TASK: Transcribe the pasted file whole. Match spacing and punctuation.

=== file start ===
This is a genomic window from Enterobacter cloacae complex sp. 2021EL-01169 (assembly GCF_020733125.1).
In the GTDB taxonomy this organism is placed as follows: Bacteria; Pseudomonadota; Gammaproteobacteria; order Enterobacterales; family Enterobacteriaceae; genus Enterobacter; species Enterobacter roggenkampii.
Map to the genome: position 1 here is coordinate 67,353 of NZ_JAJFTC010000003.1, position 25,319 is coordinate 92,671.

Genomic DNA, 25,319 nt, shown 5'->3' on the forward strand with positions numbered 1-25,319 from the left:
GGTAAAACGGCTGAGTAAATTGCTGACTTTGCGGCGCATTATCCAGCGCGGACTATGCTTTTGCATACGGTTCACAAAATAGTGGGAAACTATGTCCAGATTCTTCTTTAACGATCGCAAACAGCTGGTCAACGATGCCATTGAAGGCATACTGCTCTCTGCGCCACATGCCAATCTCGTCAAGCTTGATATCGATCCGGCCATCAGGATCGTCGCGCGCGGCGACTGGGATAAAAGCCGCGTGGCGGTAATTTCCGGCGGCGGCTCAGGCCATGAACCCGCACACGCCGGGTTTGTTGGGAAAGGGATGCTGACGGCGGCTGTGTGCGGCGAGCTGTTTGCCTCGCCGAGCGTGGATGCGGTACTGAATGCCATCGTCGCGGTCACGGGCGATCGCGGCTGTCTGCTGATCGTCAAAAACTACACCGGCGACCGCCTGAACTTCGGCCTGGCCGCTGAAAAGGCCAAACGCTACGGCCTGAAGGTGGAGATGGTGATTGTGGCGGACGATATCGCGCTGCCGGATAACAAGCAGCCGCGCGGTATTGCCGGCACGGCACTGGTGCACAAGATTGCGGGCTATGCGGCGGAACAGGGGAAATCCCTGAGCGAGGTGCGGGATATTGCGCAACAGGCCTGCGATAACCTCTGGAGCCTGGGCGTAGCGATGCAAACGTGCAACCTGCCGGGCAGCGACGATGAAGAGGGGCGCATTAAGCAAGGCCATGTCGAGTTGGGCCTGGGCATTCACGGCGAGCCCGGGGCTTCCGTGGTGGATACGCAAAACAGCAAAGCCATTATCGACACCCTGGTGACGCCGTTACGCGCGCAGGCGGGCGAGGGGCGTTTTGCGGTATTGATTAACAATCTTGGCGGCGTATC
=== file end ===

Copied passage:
This is a genomic window from Enterobacter cloacae complex sp. 2021EL-01169 (assembly GCF_020733125.1).
In the GTDB taxonomy this organism is placed as follows: Bacteria; Pseudomonadota; Gammaproteobacteria; order Enterobacterales; family Enterobacteriaceae; genus Enterobacter; species Enterobacter roggenkampii.
Map to the genome: position 1 here is coordinate 67,353 of NZ_JAJFTC010000003.1, position 25,319 is coordinate 92,671.

Genomic DNA, 25,319 nt, shown 5'->3' on the forward strand with positions numbered 1-25,319 from the left:
GGTAAAACGGCTGAGTAAATTGCTGACTTTGCGGCGCATTATCCAGCGCGGACTATGCTTTTGCATACGGTTCACAAAATAGTGGGAAACTATGTCCAGATTCTTCTTTAACGATCGCAAACAGCTGGTCAACGATGCCATTGAAGGCATACTGCTCTCTGCGCCACATGCCAATCTCGTCAAGCTTGATATCGATCCGGCCATCAGGATCGTCGCGCGCGGCGACTGGGATAAAAGCCGCGTGGCGGTAATTTCCGGCGGCGGCTCAGGCCATGAACCCGCACACGCCGGGTTTGTTGGGAAAGGGATGCTGACGGCGGCTGTGTGCGGCGAGCTGTTTGCCTCGCCGAGCGTGGATGCGGTACTGAATGCCATCGTCGCGGTCACGGGCGATCGCGGCTGTCTGCTGATCGTCAAAAACTACACCGGCGACCGCCTGAACTTCGGCCTGGCCGCTGAAAAGGCCAAACGCTACGGCCTGAAGGTGGAGATGGTGATTGTGGCGGACGATATCGCGCTGCCGGATAACAAGCAGCCGCGCGGTATTGCCGGCACGGCACTGGTGCACAAGATTGCGGGCTATGCGGCGGAACAGGGGAAATCCCTGAGCGAGGTGCGGGATATTGCGCAACAGGCCTGCGATAACCTCTGGAGCCTGGGCGTAGCGATGCAAACGTGCAACCTGCCGGGCAGCGACGATGAAGAGGGGCGCATTAAGCAAGGCCATGTCGAGTTGGGCCTGGGCATTCACGGCGAGCCCGGGGCTTCCGTGGTGGATACGCAAAACAGCAAAGCCATTATCGACACCCTGGTGACGCCGTTACGCGCGCAGGCGGGCGAGGGGCGTTTTGCGGTATTGATTAACAATCTTGGCGGCGTATC